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By E. Denpok. New Saint Andrews College.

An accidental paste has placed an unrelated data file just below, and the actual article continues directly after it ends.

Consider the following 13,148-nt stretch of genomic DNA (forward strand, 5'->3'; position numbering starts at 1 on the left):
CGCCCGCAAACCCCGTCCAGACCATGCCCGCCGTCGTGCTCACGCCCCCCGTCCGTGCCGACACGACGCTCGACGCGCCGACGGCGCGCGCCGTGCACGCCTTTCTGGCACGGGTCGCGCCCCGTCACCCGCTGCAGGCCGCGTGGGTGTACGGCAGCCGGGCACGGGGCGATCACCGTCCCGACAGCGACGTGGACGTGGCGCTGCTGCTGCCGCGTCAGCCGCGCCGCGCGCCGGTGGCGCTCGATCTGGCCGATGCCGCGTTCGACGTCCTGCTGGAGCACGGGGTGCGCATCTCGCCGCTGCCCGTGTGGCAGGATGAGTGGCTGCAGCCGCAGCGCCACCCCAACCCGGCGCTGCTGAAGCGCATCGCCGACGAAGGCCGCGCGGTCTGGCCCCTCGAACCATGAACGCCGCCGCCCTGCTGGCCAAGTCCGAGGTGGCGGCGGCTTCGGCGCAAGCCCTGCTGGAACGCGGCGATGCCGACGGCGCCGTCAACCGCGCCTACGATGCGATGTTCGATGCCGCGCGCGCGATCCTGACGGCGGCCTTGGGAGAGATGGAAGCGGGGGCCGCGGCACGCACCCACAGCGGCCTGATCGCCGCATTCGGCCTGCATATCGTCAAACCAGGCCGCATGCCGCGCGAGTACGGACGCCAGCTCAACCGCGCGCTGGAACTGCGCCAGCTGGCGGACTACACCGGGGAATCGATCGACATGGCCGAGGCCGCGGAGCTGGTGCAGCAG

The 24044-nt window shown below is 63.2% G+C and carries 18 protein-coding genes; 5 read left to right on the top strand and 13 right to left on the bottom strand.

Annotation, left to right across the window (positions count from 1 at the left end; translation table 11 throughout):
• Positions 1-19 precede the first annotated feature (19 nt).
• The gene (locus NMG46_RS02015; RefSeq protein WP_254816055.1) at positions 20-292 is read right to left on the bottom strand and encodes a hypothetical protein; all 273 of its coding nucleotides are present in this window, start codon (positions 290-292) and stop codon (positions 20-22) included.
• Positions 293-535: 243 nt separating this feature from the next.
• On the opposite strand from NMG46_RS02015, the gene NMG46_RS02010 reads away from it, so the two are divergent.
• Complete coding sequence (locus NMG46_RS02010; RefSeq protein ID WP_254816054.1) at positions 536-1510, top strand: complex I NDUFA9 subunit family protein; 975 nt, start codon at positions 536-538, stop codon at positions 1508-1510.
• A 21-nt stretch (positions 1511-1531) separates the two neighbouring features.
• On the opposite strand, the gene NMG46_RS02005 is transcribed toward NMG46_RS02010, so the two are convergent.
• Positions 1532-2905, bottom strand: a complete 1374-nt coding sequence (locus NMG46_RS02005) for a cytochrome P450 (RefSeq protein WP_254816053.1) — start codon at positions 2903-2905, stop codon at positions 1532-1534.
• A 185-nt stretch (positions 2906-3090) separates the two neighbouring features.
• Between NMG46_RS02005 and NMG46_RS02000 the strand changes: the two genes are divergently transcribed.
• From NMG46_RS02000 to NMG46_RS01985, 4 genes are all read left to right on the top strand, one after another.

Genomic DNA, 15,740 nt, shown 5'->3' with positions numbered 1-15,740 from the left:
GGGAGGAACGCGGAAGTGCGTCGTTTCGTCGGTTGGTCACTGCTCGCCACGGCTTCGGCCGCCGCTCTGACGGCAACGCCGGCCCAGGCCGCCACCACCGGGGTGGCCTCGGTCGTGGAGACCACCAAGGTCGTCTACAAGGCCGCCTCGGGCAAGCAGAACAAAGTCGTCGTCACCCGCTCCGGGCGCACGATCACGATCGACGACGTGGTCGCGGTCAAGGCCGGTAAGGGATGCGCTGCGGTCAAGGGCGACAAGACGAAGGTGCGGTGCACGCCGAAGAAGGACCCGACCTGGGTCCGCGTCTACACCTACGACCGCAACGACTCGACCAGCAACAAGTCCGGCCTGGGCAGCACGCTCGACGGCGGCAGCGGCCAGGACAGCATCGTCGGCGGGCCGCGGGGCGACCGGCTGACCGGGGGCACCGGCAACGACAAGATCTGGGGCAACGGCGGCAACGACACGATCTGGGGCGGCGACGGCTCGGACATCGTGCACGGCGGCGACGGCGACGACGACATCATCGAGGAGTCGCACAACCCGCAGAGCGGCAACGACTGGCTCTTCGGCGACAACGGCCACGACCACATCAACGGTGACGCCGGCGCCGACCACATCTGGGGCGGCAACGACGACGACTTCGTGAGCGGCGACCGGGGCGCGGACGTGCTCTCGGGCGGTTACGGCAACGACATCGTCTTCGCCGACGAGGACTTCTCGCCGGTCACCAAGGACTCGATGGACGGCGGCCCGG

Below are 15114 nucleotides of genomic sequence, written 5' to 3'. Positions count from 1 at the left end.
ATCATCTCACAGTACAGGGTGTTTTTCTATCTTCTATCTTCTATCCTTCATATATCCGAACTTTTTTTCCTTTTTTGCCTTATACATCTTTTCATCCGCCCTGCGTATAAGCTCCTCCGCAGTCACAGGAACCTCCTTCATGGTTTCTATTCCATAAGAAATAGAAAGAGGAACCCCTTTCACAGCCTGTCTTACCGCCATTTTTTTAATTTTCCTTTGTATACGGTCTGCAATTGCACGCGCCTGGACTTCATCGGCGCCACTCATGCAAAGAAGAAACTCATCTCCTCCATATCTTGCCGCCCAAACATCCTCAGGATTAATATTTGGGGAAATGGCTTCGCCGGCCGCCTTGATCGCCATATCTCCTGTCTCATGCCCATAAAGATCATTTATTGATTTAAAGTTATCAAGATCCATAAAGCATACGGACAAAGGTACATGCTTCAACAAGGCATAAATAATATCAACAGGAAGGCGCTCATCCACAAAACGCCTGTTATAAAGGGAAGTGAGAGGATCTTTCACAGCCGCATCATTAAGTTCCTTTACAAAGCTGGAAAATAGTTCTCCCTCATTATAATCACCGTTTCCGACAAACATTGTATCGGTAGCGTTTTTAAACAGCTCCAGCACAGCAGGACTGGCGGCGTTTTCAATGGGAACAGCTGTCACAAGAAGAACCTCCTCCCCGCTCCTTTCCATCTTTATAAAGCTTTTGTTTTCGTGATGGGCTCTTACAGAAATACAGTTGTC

It can make up to 10% of the dry weight of the juice and is responsible for the bitter taste buy viagra jelly now yellow 5 impotence. Additional studies confirmed the ability of these flavonoids to inhibit 3A4 specific activities discount viagra jelly master card erectile dysfunction drug companies, including nifedipine oxidation (334) generic viagra jelly 100 mg with visa impotence due to diabetes, midazolam a-hydroxy- lation (37 generic viagra jelly 100mg with amex erectile dysfunction under 30,335), quinidine 3-hydroxylation (335), 17b-estradiol metabolism (336), and saquinavir metabolism (337). Two clinical studies examined the relative inhibitory action of quercetin vs grapefruit juice on nifedipine pharmacokinetics (338) and narin- gen vs grapefruit juice on felodipine pharmacokinetics (339). Neither flavoniod when administered at doses comparable to those in the grapefruit juice caused any effect on the bioavailability of the drug (338,339). Their inhibitory capacity for 3A4-related substrates was one to two orders of magnitude greater than the flavonoids (Fig. The relative potency of components of grapefruit juice to inhibit P450 3A4 activities. The data for the flavonoids are for nifedipine oxidation and are from Guengerich and Kim (333). With only limited amounts of the furanocoumarins available, there has not yet been a clinical study to indicate they can substitute for grapefruit juice in causing drug inter- actions. Their role in grapefruit juice drug interactions therefore has not yet been established. Grapefruit juice also effects P-glycoprotein-mediated transport, increas- ing the basolateral to apical flux (337,346,347). The relative role the transporter and P450 3A4 have on the bioavailability of a drug may also be important in determining the active component in the effect of grapefruit juice. For benzodiazepines undergoing oxidative metabolism, P450 3A4 appears to be more important. In normal subjects, the effect was modest, and accompanied with no or only minor effects on the pharmacodynamics of the benzodiazepines (348,350–352). This suggests that cirrhotics are more dependent upon intestinal metabolism of midazolam. In a study on other juices, tangerine juice was found to delay the absoprtion of midazolam and slightly delay its pharmacodynamic effects (353; Table 29). Interactions with Miscellaneous Agents Clinical studies concerning potential drug interactions with benzodiazepines have been performed with a number of drugs for which either only a single drug in its class was studied, or there was no explicit connection with an aspect of drug metabolism. It did produce a significant decrease in the pharmacodynamic measures of diazepam (354; Table 30). The effect of chronic theophylline on alprazolam was compared in subjects with chronic obstructive pul- monary disease that were or were not taking theophylline. Caffeine was found to have no effect on the pharmacokinetics of diazepam (356) or alprazolam (203); but caffeine did slightly diminsh the pharmaco- dynamic measures for diazepam (356; Table 30). Chronic disulfiram treatment was found to diminsh the elimination of chlordiazepoxide and diazepam, but not that of oxazepam in normal subjects (Table 30). The clearance and t1/2 of the three benzodiazepines in chronic alcoholics who had received chronic disul- firam treatment were similar to those in the disulfirma-treated normal subjects (358). In a study with 11 chronic alcoholics, alprazolam was given prior to initiation of disul- firam treatment and again after 2 wk of disulfiram; no change in the pharmacokinetics of alprazolam was noted (359). Like oxaze- pam it is primarily elimated after glucuronidation, and both are highly protein bound. When oxazepam was given before and after 7 d of 2/d treatment with diflunisal, the Cmax of oxazepam was decreased and its oral clearance increased. The authors conclude that the interaction resulted from the displacement of oxazepam from its protein-binding sites and by inhibition of the tubu- lar secretion of the oxazepam glucuronide. The authors concluded that these find- ings were consistent with the induction of P450 and/or glucuronidation (360). Five daily “small” doses of dexamethasone were found to have no significant effect on the pharma- cokinetics or pharmacodynamics of triazolam in normal volunteers (361; Table 30). The authors did detect a significant decrease in the percentage of diazepam plus metab- olites excreted in urine over a 96-h period (362). The findings suggest that paracetamol may decrease the glucuronidation of diazepam metabolites. The effect of probenecid on the elimination of benzodiazepines was first studied 1. Drug Interactions with Benzodiazepines 65 Table 31 Key to Drug Interaction Tables Interacting drug The route is oral, unless stated otherwise. An indication of the duration of treament is given, and when different the benzodiazepines considered are noted separately in parentheses (e. Benzodiazepines The benzodiazepine of interest is indented 1/4 inch; if a metabolite was also studied, it is listed directly below with a 1/2-inch indentation. The abbreviations for route of administration are: or, oral; iv, intravenous; im, intramuscular. N For cross-over studies only one group of subject numbers are provided; if gender was specified, females are noted with an “f”; males with an “m” (e. For comparisons between groups, a ‘/’ separates the groups; the one receiving the interactant is listed first (50/40, refers to a study where 50 subjects recieved the interactant and 40 did not). Pharmacokinetics Are presented as the ratio of the interactant to the control group. Cl Clearance for iv administration; apparent oral clearance for oral administration. PhDyn qualitative assessment of the results of pharmacodynamic measures recorded in the study. This was both an assessment of the degree of change and the number of measures that changed: 0 – no effect; - to ----, a dimunition in the pharmacodynamics ranging from slight to loss of all effect; + to ++++, an enhancement of the pharmacodynamics ranging from slight to toxic. The t1/2 of lorazepam was significantly increased and its clearance significantly decreased. This result suggested not just inhibition of ex- cretion, but also inhibition of glucuronide formation (363). With temazepam there was no significant effect on plasma pharma- cokinetics, but there was reduced urinary content of the temazepam glucuronide (300). This was associated with potentiation of the psychomotor effects of the benzodiaz- epine (Table 30). The authors suggest that the major effect is on the elimination of the metabolite (364). Probenecid does effect the renal elimination of many benzodiazepines; it may also have an effect on glucuronidation and possibly P450 mediated reactions. The effect of modafinal on the pharmacokintics of triazolam (and ethinyl estradiol) was studied in females taking daily birth control medication con- taining ethinyl estradiol (366). In a group of woman given triazolam before and after 28 d of treatment with modafinal, there was a significant induction of the elimination of triazolam (Table 30). John’s wort, garlic oil, Panax ginseng, Ginkgo biloba) on a P450 phe- notyping “cocktail” designed to measure 1A2, 2D6, 2E1, and 3A4 activities. Individuals had the phenotyping cocktail before and after a 28-d period of use of the supplement; each supplement use was separated by a 30-d washout period. When an inhibition of metabolism is also encountered, the effect may be synergistic. Interactions with other drugs and dietary substances are generally based upon an interaction at the site of metabolism. Most often this reflects the involvement of P450 3A4, but in some instances the involvement of 2C19 in diazepam metabolism, and glucuronidation are also sites of interaction. A few examples of displacement from protein binding and inhibition of renal tubular secre- tion also exist. These metabolic interactions can vary from having little or no effect on the pharmacodynamics to inhibitions that produce toxic side effects and inductions that essentially negate the pharmacodynamics of the benzodiazepine. A misadventure with either or both interactant is likely to magnify the end result. Though I have tried to achieve a thorough review of the peer-reviewed literature, many papers were not 1. Authors who feel I have missed their studies are asked to send the pertinent reprints. Should this article be updated in the future, I will make my best effort to include those studies at that time. Adinazolam pharmacokinetics and behavioral effects fol- lowing administration of 20–60 mg doses of its mesylate salt in volunteers. Enantiomer resolution of camazepam and its derivatives and enantio- selective metabolism of camazepam by human liver microsomes. Investigation of the metabolites of tofizopam in man and animals by gas-liquid chromatography-mass spectrometry. In vitro methods for assessing human drug metabolism: their use in drug development. Use of in vivo human metabolism studies in drug development: an indus- trial perspective. The use of heterologously expressed drug metabolizing enzymes —state of the art and prospects for the future. Cytochrome P450 inhibitors: evaluation of speci- ficities in the in vitro metabolism of therapeutic agents by human liver microsomes. Correlations among changes in hep- atic microsomal components after intoxication with alkyl halides. Prediction of human liver microsomal oxida- tions of 7-ethoxycoumarin and chlorzoxazone with kinetic parameters of recombinant cyto- chrome P-450 enzymes. Eight inhibitory monoclonal antibodies define the role of individual P-450s in human liver microsomal diazepam, 7-eth- oxycoumarin, and imipramine metabolism. Use of inhibitory mono- clonal antibodies to assess the contribution of cytochromes P450 to human drug metabo- lism.